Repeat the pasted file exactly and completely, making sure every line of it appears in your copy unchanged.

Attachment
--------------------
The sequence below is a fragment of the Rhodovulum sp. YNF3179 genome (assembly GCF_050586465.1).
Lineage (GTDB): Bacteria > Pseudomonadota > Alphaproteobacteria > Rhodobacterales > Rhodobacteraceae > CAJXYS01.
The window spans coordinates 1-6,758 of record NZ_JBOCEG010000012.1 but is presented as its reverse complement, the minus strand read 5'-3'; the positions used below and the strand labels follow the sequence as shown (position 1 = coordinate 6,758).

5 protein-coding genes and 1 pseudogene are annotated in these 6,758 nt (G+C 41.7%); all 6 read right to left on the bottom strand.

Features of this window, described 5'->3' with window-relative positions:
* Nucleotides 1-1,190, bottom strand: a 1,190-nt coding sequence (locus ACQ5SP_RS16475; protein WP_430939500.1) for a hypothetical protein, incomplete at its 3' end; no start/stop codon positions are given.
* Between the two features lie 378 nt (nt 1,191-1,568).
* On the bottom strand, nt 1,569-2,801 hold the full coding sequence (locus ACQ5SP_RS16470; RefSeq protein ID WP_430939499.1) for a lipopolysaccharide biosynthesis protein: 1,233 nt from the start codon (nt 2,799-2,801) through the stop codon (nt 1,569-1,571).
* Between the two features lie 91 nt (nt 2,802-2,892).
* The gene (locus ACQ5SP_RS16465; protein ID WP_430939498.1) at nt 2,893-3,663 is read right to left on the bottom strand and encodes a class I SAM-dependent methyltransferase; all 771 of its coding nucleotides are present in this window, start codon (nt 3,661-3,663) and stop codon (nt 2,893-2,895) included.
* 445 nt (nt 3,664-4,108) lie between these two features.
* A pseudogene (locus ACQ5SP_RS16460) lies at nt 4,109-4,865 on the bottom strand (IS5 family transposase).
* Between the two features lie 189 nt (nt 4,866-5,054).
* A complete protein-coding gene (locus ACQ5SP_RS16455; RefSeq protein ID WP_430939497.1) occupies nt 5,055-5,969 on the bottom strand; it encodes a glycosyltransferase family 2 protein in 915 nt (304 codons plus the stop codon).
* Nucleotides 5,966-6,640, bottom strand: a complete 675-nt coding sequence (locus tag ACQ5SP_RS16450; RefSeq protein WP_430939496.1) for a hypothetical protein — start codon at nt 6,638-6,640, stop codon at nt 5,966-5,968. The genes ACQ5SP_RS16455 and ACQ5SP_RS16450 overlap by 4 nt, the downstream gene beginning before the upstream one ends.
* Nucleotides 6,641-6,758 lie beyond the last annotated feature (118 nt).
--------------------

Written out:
The sequence below is a fragment of the Rhodovulum sp. YNF3179 genome (assembly GCF_050586465.1).
Lineage (GTDB): Bacteria > Pseudomonadota > Alphaproteobacteria > Rhodobacterales > Rhodobacteraceae > CAJXYS01.
The window spans coordinates 1-6,758 of record NZ_JBOCEG010000012.1 but is presented as its reverse complement, the minus strand read 5'-3'; the positions used below and the strand labels follow the sequence as shown (position 1 = coordinate 6,758).

5 protein-coding genes and 1 pseudogene are annotated in these 6,758 nt (G+C 41.7%); all 6 read right to left on the bottom strand.

Features of this window, described 5'->3' with window-relative positions:
* Nucleotides 1-1,190, bottom strand: a 1,190-nt coding sequence (locus ACQ5SP_RS16475; protein WP_430939500.1) for a hypothetical protein, incomplete at its 3' end; no start/stop codon positions are given.
* Between the two features lie 378 nt (nt 1,191-1,568).
* On the bottom strand, nt 1,569-2,801 hold the full coding sequence (locus ACQ5SP_RS16470; RefSeq protein ID WP_430939499.1) for a lipopolysaccharide biosynthesis protein: 1,233 nt from the start codon (nt 2,799-2,801) through the stop codon (nt 1,569-1,571).
* Between the two features lie 91 nt (nt 2,802-2,892).
* The gene (locus ACQ5SP_RS16465; protein ID WP_430939498.1) at nt 2,893-3,663 is read right to left on the bottom strand and encodes a class I SAM-dependent methyltransferase; all 771 of its coding nucleotides are present in this window, start codon (nt 3,661-3,663) and stop codon (nt 2,893-2,895) included.
* 445 nt (nt 3,664-4,108) lie between these two features.
* A pseudogene (locus ACQ5SP_RS16460) lies at nt 4,109-4,865 on the bottom strand (IS5 family transposase).
* Between the two features lie 189 nt (nt 4,866-5,054).
* A complete protein-coding gene (locus ACQ5SP_RS16455; RefSeq protein ID WP_430939497.1) occupies nt 5,055-5,969 on the bottom strand; it encodes a glycosyltransferase family 2 protein in 915 nt (304 codons plus the stop codon).
* Nucleotides 5,966-6,640, bottom strand: a complete 675-nt coding sequence (locus tag ACQ5SP_RS16450; RefSeq protein WP_430939496.1) for a hypothetical protein — start codon at nt 6,638-6,640, stop codon at nt 5,966-5,968. The genes ACQ5SP_RS16455 and ACQ5SP_RS16450 overlap by 4 nt, the downstream gene beginning before the upstream one ends.
* Nucleotides 6,641-6,758 lie beyond the last annotated feature (118 nt).